Ripples in the Supreme's Assisted Suicide Ruling

Jeff Alworth

So, a day after the Supreme Court ruled 6-3 in favor of Oregon's Death with Dignity law and already the ripples are spreading.  There seem to be two immediate conversations following the ruling--the first on the future of assisted suicide, the second about the character of the Supreme Court.

Predictably, conservative Christian groups have condemned the ruling.  The Family Research Council called it a "perversion of medicine."  For Pat Robertson, it was "disturbing and dangerous" (topics on which he is versed).  Scott McClellan, speaking for the President, says he remains "committed to building a culture of life."  The emergent theme: "doctors shouldn't be killing people." 

Also predictably, those groups have now called for Congress to put a stop to our little law.  Whether that dog will hunt remains to be seen; most members aren't in Washington to comment.  It wouldn't be the first attempt--in 2000, former Oklahoma Senator Don Nickles promoted the  Pain Relief Promotion Act, which might have passed without the threat of a filibuster by Ron Wyden.  The odds seem even longer now--Wyden again promises a filibuster, and now Gordon Smith has pulled his support.  Moreover, everyone recalls the last great federal power grab on end-of-life issues--the Terri Schiavo debacle--and with 64% of Americans supporting a law like Oregon's, it seems likely that scandal-weary Republicans won't be itching for the fight.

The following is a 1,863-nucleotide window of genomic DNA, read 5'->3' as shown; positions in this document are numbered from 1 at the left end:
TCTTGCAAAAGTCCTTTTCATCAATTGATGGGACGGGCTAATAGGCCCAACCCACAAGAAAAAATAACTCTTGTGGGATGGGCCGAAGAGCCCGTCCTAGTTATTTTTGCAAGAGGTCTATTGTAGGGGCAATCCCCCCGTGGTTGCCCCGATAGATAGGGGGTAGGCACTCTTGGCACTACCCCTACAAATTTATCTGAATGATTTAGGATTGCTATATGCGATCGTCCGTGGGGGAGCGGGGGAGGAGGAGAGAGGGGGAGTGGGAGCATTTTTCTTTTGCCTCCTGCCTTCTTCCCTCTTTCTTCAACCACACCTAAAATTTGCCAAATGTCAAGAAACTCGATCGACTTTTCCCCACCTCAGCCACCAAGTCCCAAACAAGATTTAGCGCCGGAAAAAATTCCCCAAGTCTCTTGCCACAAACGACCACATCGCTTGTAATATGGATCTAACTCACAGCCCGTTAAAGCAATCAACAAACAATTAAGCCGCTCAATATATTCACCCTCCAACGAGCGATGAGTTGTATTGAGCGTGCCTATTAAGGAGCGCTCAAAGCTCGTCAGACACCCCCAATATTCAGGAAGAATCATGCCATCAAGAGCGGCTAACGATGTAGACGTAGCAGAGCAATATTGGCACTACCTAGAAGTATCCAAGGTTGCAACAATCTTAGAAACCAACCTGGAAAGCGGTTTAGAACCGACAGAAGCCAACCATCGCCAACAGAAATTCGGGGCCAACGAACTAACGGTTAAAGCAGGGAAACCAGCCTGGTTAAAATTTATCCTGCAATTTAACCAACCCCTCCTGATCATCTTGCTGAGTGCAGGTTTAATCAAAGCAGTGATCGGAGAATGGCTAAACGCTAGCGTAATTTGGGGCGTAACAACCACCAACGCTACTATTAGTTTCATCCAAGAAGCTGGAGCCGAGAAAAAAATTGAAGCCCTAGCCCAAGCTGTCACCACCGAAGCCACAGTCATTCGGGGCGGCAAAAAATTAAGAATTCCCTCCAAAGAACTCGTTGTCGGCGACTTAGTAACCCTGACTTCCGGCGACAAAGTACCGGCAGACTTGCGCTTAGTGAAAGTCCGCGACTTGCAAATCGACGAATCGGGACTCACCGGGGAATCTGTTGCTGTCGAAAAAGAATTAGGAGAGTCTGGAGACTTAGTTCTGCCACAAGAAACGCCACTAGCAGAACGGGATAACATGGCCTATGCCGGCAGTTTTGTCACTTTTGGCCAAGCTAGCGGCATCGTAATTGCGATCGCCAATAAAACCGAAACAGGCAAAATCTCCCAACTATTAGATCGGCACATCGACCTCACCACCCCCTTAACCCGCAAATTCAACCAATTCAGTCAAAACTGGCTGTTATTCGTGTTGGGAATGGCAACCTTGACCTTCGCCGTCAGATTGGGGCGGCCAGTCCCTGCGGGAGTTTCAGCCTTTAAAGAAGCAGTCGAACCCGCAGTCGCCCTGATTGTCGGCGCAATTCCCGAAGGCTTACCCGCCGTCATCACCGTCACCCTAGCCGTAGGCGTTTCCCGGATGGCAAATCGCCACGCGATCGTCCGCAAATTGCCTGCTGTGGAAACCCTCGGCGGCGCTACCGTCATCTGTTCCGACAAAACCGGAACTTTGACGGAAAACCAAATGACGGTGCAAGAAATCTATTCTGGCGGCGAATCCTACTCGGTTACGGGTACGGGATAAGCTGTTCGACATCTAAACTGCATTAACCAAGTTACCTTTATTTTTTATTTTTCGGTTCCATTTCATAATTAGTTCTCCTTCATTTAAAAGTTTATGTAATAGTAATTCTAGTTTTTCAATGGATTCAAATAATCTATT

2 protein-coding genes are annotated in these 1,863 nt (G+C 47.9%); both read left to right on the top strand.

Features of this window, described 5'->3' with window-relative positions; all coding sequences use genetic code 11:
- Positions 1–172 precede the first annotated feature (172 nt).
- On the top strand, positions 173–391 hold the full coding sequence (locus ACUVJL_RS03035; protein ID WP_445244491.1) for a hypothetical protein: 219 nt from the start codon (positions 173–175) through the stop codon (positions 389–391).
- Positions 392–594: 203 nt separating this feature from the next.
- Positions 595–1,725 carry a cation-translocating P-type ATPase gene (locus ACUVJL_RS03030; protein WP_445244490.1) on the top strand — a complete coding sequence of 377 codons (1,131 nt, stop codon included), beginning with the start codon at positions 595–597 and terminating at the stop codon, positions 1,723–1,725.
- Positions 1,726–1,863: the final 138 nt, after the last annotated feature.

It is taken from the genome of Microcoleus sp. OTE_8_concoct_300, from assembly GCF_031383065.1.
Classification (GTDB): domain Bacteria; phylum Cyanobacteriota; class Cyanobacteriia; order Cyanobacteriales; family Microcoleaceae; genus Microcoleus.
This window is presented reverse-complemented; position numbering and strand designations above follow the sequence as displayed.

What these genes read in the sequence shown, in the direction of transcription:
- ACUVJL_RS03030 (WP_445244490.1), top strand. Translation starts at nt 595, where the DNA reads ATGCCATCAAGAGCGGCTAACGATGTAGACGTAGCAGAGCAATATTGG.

Will that stop the hard right from pressing this issue, or will they remind their senators that  it was "conservative issues that won [the 2004] election?"  Will the Democrats use it to highlight that somewhat radical agenda?  We'll have to wait and see.

The second discussion revolves around the dissentors in the Supreme Court decision and the surprising addition of new Chief Justice Roberts in the Scalia-Thomas axis of originalism.  A key element of conservative jurisprudence is the reliance on federalism--the notion that states should have the power to make law that an overweening federal bureaucracy won't overturn.  For much of the 20th Century, conservatives made much hay of federalism, for it fit neatly next to their opposition to liberals who controlled the government.  Ah, but so much less neat has federalism become!  Now justices try to ignore abuses of federal power, and their fealty to the states appears to be on the wane.  So noted both Cato and the Wall Street Journal following yesterday's ruling:

"The Supreme Court's decision is a welcome win for defenders of limited government. The Court not only strikes down federal efforts to squash Oregon's experiment with assisted dying, but calls the federal policy inconsistent with the 'principles of our federal system.' Last summer, the Court upheld sweeping federal power to regulate local medical decisions in Gonzales v. Raich. Court-watchers called Raich a disaster for the 'federalism revolution' (the Court's effort to revive constitutional limits on federal power.) As Justice Thomas notes, today's decision marks a 'hasty retreat' from Raich and signals that the federalism revolution isn't yet over."